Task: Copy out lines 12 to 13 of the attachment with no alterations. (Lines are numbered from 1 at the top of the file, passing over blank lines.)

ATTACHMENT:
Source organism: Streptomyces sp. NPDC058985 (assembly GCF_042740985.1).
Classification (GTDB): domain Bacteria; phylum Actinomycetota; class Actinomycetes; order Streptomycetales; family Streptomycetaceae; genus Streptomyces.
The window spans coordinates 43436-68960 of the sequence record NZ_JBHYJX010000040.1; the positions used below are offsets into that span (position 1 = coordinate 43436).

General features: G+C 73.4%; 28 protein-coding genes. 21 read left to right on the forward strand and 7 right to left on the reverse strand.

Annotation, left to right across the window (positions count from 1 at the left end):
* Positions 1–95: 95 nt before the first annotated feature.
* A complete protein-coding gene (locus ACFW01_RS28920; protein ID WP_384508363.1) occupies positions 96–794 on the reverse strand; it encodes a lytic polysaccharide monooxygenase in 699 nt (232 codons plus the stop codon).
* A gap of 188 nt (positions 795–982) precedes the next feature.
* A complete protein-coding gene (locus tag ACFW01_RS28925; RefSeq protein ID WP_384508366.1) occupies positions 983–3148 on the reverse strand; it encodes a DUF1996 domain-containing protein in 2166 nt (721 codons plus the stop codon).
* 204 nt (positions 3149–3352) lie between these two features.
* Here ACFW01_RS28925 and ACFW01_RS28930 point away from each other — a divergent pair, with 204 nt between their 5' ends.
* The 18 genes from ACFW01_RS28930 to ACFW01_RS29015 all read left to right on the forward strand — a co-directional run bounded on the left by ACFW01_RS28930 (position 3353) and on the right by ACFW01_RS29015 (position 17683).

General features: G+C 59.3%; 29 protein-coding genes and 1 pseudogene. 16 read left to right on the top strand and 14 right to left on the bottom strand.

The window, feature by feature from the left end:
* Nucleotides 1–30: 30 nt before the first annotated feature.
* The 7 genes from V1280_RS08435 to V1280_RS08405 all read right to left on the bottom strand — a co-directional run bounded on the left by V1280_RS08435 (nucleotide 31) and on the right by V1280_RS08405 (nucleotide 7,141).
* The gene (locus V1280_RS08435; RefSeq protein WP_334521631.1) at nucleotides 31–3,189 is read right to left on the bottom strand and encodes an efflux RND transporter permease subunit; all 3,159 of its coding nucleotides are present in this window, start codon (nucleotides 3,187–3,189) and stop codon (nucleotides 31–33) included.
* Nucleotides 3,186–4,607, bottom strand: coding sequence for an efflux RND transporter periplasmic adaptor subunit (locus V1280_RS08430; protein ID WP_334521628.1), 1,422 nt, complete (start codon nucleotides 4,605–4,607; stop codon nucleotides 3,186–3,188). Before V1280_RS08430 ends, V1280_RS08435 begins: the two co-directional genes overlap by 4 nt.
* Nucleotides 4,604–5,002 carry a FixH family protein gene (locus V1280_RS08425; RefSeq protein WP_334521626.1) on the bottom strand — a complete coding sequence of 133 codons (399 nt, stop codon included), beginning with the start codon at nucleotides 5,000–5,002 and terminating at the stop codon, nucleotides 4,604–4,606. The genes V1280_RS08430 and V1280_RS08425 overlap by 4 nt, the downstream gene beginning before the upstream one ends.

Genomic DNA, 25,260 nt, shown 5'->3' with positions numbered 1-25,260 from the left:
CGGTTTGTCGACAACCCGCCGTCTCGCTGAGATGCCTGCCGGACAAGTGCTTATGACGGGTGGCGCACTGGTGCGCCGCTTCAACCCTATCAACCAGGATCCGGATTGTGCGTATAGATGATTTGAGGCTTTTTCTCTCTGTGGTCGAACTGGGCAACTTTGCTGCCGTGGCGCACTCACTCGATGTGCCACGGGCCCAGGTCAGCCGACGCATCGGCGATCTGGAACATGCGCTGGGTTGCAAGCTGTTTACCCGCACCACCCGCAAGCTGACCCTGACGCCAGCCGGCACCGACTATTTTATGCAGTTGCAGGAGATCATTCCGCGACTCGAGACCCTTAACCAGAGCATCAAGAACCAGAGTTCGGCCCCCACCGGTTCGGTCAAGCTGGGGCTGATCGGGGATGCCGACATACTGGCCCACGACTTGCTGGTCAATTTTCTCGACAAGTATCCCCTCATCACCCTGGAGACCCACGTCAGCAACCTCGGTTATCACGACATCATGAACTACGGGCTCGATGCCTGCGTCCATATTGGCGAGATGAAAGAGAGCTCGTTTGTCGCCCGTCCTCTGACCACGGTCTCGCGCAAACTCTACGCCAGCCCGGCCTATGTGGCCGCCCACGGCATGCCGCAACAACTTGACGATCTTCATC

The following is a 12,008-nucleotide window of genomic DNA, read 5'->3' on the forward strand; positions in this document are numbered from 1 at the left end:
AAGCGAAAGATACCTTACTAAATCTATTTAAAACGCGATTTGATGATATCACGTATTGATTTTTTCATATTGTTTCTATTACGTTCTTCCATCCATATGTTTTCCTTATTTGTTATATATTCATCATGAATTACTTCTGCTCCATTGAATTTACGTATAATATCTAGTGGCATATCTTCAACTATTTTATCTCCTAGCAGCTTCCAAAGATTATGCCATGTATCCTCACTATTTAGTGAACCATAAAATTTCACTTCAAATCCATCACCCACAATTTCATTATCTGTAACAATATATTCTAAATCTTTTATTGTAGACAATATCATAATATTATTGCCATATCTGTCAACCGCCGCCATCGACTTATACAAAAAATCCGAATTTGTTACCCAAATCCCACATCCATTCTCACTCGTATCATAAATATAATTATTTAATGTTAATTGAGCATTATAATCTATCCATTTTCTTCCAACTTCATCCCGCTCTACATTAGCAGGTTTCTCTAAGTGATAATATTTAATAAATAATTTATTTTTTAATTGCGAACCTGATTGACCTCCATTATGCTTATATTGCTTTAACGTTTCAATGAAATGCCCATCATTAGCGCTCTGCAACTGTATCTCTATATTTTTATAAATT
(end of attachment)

* The 18 genes from ACFW01_RS28930 to ACFW01_RS29015 all read left to right on the forward strand — a co-directional run bounded on the left by ACFW01_RS28930 (position 3353) and on the right by ACFW01_RS29015 (position 17683).

General features: G+C 59.3%; 29 protein-coding genes and 1 pseudogene. 16 read left to right on the top strand and 14 right to left on the bottom strand.